Glyphosate is approved for use in more than 100 countries. Over 100 studies were assessed by the US EPA regarding the carcinogenicity of glyphosate. In the interim registration review from January 2020, EPA concluded that it “did not identify any human health risks from exposure to glyphosate.” The EPA thoroughly assessed risks to humans from exposure to glyphosate from all registered uses and all routes of exposure and did not identify any risks of concern.” EPA also reiterated its conclusion that “glyphosate is not likely to be carcinogenic to humans”, its most favourable rating.

Furthermore, also EFSA, ECHA and other regulatory authorities (e.g., Canada, Japan, Australia, Korea, etc.) routinely review all approved pesticide products and have consistently reaffirmed that glyphosate-based products can be used safely in accordance with their current labels and that glyphosate is not carcinogenic.

On June 15, the designated European Member States for the current glyphosate renewal process – known as the Assessment Group on Glyphosate (AGG) – published the main conclusions of their draft Renewal Assessment Report (dRAR) for glyphosate. Based on the current assessment, the AGG proposes that a classification of glyphosate with regard to carcinogenicity is not justified.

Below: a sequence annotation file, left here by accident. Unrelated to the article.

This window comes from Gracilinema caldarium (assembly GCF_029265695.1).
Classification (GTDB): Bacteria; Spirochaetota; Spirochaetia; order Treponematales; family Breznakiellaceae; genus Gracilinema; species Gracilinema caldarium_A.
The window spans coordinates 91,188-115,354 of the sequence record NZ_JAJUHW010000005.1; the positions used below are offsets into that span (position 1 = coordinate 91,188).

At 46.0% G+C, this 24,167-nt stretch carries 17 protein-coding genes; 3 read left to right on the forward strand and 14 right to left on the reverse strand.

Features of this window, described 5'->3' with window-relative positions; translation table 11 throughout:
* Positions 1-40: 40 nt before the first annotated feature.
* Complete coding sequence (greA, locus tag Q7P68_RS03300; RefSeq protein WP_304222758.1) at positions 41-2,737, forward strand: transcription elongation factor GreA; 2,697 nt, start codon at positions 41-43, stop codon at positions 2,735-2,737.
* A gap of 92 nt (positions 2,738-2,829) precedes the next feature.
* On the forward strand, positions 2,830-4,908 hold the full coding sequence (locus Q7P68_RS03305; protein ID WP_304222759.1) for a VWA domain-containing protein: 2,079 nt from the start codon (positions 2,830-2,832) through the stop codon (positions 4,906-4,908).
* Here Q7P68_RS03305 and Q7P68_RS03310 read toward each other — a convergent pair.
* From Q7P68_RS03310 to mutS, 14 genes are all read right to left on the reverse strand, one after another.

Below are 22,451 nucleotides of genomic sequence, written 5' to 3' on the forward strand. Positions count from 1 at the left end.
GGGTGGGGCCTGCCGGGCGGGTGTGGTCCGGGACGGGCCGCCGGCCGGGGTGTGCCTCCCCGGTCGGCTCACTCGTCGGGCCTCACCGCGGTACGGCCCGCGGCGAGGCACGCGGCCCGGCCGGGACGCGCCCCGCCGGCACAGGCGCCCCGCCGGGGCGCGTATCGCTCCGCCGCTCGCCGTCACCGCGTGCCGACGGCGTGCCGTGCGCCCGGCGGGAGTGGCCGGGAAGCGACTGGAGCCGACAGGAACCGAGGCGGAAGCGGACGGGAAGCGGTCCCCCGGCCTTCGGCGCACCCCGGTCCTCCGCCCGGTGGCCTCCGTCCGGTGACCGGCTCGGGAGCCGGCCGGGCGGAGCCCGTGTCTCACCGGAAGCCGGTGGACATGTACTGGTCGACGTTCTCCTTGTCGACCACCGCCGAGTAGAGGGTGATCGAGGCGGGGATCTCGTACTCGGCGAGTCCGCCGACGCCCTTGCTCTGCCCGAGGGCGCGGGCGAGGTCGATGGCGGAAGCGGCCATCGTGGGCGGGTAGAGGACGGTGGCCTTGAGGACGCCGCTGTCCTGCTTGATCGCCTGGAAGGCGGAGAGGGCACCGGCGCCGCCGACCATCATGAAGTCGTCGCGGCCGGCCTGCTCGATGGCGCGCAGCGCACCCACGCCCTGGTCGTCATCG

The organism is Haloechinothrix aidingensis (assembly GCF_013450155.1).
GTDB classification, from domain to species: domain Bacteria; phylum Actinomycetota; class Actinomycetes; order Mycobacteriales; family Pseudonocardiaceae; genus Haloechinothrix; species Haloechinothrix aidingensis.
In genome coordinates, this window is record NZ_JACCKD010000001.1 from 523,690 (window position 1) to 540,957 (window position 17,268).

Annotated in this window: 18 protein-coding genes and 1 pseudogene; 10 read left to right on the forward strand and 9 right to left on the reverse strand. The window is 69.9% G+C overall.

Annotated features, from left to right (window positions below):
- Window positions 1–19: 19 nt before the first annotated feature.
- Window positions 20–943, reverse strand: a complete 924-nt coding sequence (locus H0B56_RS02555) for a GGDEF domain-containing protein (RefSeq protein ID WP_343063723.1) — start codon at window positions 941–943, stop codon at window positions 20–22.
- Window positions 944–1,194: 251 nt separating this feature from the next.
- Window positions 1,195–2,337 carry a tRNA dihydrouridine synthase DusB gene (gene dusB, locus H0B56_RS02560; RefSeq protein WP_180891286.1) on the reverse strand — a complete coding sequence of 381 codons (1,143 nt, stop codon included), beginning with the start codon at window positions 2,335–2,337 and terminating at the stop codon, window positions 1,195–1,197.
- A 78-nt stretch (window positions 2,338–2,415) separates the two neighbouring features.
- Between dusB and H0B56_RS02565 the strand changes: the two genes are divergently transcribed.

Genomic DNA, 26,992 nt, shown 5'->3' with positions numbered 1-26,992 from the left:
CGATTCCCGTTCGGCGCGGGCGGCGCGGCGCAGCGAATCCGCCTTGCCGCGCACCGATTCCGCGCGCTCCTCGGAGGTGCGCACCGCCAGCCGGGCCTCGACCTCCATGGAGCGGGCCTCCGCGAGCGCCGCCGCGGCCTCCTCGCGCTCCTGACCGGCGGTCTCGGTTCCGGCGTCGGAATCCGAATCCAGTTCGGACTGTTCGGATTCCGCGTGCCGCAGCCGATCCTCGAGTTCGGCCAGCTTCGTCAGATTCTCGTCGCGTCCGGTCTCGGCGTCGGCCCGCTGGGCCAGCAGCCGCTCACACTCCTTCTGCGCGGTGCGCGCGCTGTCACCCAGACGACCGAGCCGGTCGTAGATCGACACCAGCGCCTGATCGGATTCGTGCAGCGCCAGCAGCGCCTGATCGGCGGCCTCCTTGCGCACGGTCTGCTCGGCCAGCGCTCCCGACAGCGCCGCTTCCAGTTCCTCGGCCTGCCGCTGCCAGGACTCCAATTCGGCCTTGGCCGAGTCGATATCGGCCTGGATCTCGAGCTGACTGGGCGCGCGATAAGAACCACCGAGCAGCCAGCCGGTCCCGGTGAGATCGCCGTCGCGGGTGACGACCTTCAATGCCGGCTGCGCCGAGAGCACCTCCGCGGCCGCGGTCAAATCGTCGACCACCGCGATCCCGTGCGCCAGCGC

Among the four WHO agencies that have evaluated the safety of glyphosate, IARC is the only WHO entity to find an association between glyphosate and carcinogenicity. In fact, the WHO’s International Programme on Chemical Safety and Joint FAO/WHO Meeting on Pesticide Residues (JMPR) found that glyphosate is not carcinogenic, while its Guidelines for Drinking-Water Quality found that glyphosate does not present a hazard to human health.

In 2015, IARC classified glyphosate as “probable carcinogenic to humans” and included in the same category everyday products like red meat and hot beverages. Only one of the many substances assessed by IARC was classified as non-carcinogenic (so in the so-called Group 4).

More than five years after reaching its opinion, IARC remains an outlier, as leading pesticide regulators around the world continue to conclude that glyphosate is not carcinogenic and that glyphosate-based herbicides are safe when used in accordance with the label instructions.

Based on research and monitoring data, glyphosate does not pose a risk to human health through surface water or drinking water and there is no evidence of any persistent groundwater contamination by glyphosate.